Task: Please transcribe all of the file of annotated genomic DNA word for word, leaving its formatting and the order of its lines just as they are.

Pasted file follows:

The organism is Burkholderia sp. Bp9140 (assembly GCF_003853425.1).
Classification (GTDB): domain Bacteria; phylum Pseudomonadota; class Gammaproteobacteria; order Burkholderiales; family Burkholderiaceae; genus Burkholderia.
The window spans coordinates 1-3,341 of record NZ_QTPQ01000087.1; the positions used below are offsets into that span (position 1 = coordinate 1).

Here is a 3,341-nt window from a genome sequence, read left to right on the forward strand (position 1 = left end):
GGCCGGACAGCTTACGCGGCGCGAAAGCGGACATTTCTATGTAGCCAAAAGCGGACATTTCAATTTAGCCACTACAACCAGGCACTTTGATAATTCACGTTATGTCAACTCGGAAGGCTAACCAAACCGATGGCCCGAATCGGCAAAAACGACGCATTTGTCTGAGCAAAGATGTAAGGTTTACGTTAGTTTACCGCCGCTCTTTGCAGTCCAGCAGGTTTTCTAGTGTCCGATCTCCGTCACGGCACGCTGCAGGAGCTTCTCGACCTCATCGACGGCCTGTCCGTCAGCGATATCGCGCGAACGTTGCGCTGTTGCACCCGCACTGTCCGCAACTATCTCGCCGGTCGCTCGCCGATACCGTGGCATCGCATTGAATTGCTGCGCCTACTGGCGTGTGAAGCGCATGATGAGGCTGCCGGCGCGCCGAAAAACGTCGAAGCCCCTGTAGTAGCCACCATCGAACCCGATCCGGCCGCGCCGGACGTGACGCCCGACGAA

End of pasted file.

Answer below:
The organism is Burkholderia sp. Bp9140 (assembly GCF_003853425.1).
Classification (GTDB): domain Bacteria; phylum Pseudomonadota; class Gammaproteobacteria; order Burkholderiales; family Burkholderiaceae; genus Burkholderia.
The window spans coordinates 1-3,341 of record NZ_QTPQ01000087.1; the positions used below are offsets into that span (position 1 = coordinate 1).

Here is a 3,341-nt window from a genome sequence, read left to right on the forward strand (position 1 = left end):
GGCCGGACAGCTTACGCGGCGCGAAAGCGGACATTTCTATGTAGCCAAAAGCGGACATTTCAATTTAGCCACTACAACCAGGCACTTTGATAATTCACGTTATGTCAACTCGGAAGGCTAACCAAACCGATGGCCCGAATCGGCAAAAACGACGCATTTGTCTGAGCAAAGATGTAAGGTTTACGTTAGTTTACCGCCGCTCTTTGCAGTCCAGCAGGTTTTCTAGTGTCCGATCTCCGTCACGGCACGCTGCAGGAGCTTCTCGACCTCATCGACGGCCTGTCCGTCAGCGATATCGCGCGAACGTTGCGCTGTTGCACCCGCACTGTCCGCAACTATCTCGCCGGTCGCTCGCCGATACCGTGGCATCGCATTGAATTGCTGCGCCTACTGGCGTGTGAAGCGCATGATGAGGCTGCCGGCGCGCCGAAAAACGTCGAAGCCCCTGTAGTAGCCACCATCGAACCCGATCCGGCCGCGCCGGACGTGACGCCCGACGAA